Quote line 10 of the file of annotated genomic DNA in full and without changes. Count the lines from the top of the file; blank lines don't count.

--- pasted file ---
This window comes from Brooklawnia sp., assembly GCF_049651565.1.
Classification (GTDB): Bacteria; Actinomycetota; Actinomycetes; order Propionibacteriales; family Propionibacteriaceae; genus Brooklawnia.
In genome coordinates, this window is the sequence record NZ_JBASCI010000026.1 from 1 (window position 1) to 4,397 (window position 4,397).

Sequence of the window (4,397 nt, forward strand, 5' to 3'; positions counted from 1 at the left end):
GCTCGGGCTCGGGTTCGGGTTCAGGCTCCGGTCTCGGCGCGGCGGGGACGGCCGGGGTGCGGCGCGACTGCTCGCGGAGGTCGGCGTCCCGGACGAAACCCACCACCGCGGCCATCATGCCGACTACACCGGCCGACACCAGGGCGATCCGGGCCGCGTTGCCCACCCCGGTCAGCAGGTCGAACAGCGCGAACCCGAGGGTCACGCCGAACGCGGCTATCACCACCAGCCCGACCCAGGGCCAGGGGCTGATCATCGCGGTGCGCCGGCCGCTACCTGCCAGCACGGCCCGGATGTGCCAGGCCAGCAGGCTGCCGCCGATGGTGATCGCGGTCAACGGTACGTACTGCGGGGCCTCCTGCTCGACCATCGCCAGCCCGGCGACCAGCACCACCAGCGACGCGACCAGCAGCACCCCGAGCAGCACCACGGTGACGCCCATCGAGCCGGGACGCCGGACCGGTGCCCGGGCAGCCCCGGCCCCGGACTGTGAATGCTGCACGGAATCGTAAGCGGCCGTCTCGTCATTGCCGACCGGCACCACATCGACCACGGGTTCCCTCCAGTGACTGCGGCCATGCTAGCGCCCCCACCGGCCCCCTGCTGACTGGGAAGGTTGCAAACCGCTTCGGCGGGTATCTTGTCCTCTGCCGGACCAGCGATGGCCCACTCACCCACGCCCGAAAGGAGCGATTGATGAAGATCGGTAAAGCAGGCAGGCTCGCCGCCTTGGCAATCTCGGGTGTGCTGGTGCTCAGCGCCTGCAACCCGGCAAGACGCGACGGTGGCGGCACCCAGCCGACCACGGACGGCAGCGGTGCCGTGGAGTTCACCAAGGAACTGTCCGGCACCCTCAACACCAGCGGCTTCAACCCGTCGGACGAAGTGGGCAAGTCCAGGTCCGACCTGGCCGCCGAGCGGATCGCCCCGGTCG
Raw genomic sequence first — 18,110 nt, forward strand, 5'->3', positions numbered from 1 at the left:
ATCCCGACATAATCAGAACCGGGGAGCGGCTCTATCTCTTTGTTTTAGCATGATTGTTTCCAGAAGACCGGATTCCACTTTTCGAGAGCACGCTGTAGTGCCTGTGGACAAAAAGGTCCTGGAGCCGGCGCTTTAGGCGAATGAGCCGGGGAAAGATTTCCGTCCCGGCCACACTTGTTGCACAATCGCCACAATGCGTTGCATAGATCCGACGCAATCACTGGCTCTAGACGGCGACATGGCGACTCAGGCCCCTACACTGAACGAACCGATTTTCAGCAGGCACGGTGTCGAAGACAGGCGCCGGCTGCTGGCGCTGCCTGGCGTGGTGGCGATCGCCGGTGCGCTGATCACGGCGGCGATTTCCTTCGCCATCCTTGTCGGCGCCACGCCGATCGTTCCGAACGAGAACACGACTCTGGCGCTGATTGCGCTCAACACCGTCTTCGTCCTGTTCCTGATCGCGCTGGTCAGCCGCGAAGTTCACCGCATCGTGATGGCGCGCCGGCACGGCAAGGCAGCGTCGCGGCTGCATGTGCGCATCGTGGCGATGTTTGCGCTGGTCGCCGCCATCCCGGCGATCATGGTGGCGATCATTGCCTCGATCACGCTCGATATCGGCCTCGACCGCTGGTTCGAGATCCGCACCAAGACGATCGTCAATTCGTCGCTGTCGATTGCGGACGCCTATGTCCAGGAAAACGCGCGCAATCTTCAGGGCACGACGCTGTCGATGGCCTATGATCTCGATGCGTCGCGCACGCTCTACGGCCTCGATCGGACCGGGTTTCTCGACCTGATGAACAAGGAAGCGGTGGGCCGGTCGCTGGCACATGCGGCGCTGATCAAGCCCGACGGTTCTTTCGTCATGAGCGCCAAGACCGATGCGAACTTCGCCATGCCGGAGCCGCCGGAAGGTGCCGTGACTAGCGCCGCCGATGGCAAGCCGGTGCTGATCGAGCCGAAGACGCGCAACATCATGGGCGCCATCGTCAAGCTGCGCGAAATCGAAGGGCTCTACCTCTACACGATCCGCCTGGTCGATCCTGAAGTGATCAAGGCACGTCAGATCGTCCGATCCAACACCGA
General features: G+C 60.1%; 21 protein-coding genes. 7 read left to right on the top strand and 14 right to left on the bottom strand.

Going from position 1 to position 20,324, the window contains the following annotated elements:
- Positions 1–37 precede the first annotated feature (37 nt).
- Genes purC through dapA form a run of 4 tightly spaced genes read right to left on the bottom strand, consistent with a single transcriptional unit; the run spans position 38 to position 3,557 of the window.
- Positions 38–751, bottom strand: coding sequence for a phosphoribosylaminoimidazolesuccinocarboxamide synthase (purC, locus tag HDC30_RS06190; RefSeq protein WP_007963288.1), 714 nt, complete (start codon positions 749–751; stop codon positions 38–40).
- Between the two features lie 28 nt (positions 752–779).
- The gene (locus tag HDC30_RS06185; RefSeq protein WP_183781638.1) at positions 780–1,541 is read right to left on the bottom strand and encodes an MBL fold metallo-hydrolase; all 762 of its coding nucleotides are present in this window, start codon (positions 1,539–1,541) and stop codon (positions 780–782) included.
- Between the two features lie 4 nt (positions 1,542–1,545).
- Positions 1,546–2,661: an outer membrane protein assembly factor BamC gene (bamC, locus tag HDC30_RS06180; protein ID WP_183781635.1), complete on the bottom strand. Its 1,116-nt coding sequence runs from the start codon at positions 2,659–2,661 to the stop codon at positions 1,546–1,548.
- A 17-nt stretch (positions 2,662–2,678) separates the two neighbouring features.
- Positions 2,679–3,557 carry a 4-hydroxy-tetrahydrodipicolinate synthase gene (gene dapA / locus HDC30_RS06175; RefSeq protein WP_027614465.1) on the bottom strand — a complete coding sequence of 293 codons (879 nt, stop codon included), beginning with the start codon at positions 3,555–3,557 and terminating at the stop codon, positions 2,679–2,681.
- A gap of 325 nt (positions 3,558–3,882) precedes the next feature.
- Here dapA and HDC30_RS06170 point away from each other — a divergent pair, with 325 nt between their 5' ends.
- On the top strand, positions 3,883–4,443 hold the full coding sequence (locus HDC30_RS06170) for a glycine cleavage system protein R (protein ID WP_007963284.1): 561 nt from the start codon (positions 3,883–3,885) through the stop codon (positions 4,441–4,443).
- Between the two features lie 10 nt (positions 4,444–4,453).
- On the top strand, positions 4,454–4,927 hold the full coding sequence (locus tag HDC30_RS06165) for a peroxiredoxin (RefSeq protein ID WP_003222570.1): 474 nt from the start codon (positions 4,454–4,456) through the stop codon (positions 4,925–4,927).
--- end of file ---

- Positions 1–37 precede the first annotated feature (37 nt).